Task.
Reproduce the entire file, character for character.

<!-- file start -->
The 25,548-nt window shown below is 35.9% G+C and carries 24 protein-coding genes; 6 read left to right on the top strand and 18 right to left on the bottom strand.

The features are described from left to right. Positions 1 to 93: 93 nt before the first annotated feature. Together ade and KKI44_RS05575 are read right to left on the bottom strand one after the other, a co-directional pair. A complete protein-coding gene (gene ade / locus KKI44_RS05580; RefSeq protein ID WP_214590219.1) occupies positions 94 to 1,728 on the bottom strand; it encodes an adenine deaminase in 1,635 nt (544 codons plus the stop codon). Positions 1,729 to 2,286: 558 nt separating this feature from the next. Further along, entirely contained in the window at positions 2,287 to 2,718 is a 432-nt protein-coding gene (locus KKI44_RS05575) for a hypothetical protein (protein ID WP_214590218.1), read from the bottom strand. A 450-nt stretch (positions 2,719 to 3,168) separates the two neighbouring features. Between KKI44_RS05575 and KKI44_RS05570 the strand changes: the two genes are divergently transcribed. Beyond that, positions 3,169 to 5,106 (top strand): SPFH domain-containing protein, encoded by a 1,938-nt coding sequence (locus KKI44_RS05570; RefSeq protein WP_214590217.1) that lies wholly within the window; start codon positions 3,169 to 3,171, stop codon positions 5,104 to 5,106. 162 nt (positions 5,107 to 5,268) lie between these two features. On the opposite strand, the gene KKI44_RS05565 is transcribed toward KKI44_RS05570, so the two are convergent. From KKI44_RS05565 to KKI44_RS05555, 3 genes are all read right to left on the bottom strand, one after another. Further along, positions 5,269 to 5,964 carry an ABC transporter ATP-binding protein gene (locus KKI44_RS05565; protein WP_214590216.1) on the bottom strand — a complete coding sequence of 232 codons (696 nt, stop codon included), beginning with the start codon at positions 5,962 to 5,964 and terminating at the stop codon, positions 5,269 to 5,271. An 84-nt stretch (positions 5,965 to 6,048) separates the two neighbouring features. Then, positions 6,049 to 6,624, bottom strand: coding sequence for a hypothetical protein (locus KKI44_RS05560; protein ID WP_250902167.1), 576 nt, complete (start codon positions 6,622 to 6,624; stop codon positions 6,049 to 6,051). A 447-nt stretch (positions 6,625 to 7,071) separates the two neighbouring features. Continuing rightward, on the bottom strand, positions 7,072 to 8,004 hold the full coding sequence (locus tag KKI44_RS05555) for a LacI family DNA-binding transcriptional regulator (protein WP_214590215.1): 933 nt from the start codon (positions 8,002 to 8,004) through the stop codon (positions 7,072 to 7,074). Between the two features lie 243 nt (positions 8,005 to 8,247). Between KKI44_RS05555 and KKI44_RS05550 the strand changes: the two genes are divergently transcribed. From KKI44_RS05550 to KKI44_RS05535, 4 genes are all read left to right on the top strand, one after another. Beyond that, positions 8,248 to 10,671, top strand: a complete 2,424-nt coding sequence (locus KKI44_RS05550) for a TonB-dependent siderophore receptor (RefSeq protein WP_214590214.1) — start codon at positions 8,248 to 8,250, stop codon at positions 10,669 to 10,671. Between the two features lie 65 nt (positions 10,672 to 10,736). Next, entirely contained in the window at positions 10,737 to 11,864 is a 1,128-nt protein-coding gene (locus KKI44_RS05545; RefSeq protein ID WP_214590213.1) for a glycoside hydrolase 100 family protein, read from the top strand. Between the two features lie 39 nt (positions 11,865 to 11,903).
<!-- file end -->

The 25,548-nt window shown below is 35.9% G+C and carries 24 protein-coding genes; 6 read left to right on the top strand and 18 right to left on the bottom strand.

The features are described from left to right. Positions 1 to 93: 93 nt before the first annotated feature. Together ade and KKI44_RS05575 are read right to left on the bottom strand one after the other, a co-directional pair. A complete protein-coding gene (gene ade / locus KKI44_RS05580; RefSeq protein ID WP_214590219.1) occupies positions 94 to 1,728 on the bottom strand; it encodes an adenine deaminase in 1,635 nt (544 codons plus the stop codon). Positions 1,729 to 2,286: 558 nt separating this feature from the next. Further along, entirely contained in the window at positions 2,287 to 2,718 is a 432-nt protein-coding gene (locus KKI44_RS05575) for a hypothetical protein (protein ID WP_214590218.1), read from the bottom strand. A 450-nt stretch (positions 2,719 to 3,168) separates the two neighbouring features. Between KKI44_RS05575 and KKI44_RS05570 the strand changes: the two genes are divergently transcribed. Beyond that, positions 3,169 to 5,106 (top strand): SPFH domain-containing protein, encoded by a 1,938-nt coding sequence (locus KKI44_RS05570; RefSeq protein WP_214590217.1) that lies wholly within the window; start codon positions 3,169 to 3,171, stop codon positions 5,104 to 5,106. 162 nt (positions 5,107 to 5,268) lie between these two features. On the opposite strand, the gene KKI44_RS05565 is transcribed toward KKI44_RS05570, so the two are convergent. From KKI44_RS05565 to KKI44_RS05555, 3 genes are all read right to left on the bottom strand, one after another. Further along, positions 5,269 to 5,964 carry an ABC transporter ATP-binding protein gene (locus KKI44_RS05565; protein WP_214590216.1) on the bottom strand — a complete coding sequence of 232 codons (696 nt, stop codon included), beginning with the start codon at positions 5,962 to 5,964 and terminating at the stop codon, positions 5,269 to 5,271. An 84-nt stretch (positions 5,965 to 6,048) separates the two neighbouring features. Then, positions 6,049 to 6,624, bottom strand: coding sequence for a hypothetical protein (locus KKI44_RS05560; protein ID WP_250902167.1), 576 nt, complete (start codon positions 6,622 to 6,624; stop codon positions 6,049 to 6,051). A 447-nt stretch (positions 6,625 to 7,071) separates the two neighbouring features. Continuing rightward, on the bottom strand, positions 7,072 to 8,004 hold the full coding sequence (locus tag KKI44_RS05555) for a LacI family DNA-binding transcriptional regulator (protein WP_214590215.1): 933 nt from the start codon (positions 8,002 to 8,004) through the stop codon (positions 7,072 to 7,074). Between the two features lie 243 nt (positions 8,005 to 8,247). Between KKI44_RS05555 and KKI44_RS05550 the strand changes: the two genes are divergently transcribed. From KKI44_RS05550 to KKI44_RS05535, 4 genes are all read left to right on the top strand, one after another. Beyond that, positions 8,248 to 10,671, top strand: a complete 2,424-nt coding sequence (locus KKI44_RS05550) for a TonB-dependent siderophore receptor (RefSeq protein WP_214590214.1) — start codon at positions 8,248 to 8,250, stop codon at positions 10,669 to 10,671. Between the two features lie 65 nt (positions 10,672 to 10,736). Next, entirely contained in the window at positions 10,737 to 11,864 is a 1,128-nt protein-coding gene (locus KKI44_RS05545; RefSeq protein ID WP_214590213.1) for a glycoside hydrolase 100 family protein, read from the top strand. Between the two features lie 39 nt (positions 11,865 to 11,903).